Hi Oracle folks,
In previous blog, I tried to explain SQL Join. Today we will talk about a very important Join, which is INNER JOIN.
Inner Join helps to fetch or select the data (rows and columns) from multiple tables. When we join two tables using Inner join, it returns all those rows which satisfy joining condition which means all the matching or common rows from both the tables.
You can understand it more clearly in the above picture. Inner Join generates output same as area highlight/intersection in above picture.
In case of Inner Join, both the syntaxes mentioned below are true.
FROM table1 a INNER JOIN table2 b
<join condition> [WHERE…];
FROM table1 a,table2 b
WHERE <join condition>…;
To understand it more clearly, let’s do some examples.
For the demonstration purpose, I have mimicked the EMPLOYEES table of HR schema as EMP.
You can use the below query to create EMP table in your HR schema.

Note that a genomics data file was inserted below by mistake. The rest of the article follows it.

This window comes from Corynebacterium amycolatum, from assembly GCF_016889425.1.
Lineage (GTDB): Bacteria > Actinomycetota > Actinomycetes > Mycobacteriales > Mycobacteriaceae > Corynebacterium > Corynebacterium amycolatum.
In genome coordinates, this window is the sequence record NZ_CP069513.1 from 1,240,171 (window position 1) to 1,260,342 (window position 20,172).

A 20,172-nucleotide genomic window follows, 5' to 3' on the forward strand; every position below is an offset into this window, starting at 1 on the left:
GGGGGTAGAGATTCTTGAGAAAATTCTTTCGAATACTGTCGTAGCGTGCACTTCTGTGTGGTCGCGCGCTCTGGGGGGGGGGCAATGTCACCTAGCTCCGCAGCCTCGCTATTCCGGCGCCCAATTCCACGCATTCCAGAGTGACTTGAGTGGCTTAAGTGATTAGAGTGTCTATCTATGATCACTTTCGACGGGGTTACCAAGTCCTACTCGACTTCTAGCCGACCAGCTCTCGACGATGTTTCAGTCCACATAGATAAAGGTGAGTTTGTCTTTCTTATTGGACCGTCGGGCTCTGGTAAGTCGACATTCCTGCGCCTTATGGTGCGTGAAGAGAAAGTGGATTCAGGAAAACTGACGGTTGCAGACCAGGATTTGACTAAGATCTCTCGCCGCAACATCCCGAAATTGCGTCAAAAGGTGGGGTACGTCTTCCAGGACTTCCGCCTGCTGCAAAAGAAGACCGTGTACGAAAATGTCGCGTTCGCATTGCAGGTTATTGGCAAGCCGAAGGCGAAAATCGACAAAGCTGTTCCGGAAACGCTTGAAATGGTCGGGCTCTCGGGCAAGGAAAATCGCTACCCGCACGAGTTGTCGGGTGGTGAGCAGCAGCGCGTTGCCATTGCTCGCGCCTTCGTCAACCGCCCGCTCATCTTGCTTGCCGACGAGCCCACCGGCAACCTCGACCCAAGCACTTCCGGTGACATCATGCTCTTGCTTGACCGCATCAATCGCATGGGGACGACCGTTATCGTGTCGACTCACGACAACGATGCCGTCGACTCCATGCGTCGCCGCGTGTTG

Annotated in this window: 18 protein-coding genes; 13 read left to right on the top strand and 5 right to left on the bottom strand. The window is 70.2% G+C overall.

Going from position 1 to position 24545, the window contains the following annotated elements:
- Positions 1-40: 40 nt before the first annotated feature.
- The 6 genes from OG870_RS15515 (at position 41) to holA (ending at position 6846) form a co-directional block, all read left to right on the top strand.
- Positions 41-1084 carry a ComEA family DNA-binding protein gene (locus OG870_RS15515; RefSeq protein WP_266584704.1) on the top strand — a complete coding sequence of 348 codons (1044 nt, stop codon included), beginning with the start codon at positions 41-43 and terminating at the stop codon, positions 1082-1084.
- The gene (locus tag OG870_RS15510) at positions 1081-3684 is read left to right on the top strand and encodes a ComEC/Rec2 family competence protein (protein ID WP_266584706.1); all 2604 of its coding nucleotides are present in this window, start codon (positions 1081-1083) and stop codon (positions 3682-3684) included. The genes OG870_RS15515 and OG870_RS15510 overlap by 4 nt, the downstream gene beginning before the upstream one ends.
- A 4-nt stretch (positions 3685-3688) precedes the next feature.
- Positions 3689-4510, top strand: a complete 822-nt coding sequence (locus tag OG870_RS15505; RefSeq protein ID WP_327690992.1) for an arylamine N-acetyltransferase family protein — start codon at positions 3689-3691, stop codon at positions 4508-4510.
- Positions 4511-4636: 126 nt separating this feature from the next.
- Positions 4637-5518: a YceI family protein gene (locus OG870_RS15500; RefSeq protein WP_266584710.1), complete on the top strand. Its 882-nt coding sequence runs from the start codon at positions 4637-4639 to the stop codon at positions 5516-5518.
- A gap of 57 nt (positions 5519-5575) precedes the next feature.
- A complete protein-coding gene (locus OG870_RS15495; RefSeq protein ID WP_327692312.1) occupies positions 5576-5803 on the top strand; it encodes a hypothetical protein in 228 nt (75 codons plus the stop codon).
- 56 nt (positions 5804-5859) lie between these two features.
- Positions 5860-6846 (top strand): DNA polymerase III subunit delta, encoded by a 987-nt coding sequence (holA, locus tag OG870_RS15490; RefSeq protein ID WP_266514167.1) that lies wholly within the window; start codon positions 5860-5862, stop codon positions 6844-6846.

In this table we have 3 columns.
We will use DEPARTMENTS table of HR schema to add department names of employees in EMP table.
Below are the queries with INNER JOIN.
Let me explain a bit.
In this query, I am using TABLE ALIAS, a and b.
a for EMP table and b for DEPARTMENTS table.
Using Table alias, I am fetching all the columns from EMP table and only Department_Name from DEPARTMENTS table.
As Joining condition, I am using Department_ID from both the tables as it is a column which is common in both the tables.
As we are using EQUALITY operator (=) in the joining condition so this joining condition is EQUIJOIN.
When we run any of the above two queries, Oracle will generate output as shown below.
You can see in the output that we do not have record with First_Name “Kimberely”. Because we have a Department_ID for this record and INNER JOIN generates only matching records based on the Joining Condition. For this record, Joining Condition is not true.
That’s all about INNER JOIN.
If you have any questions/suggestions, please comment below or write me an email.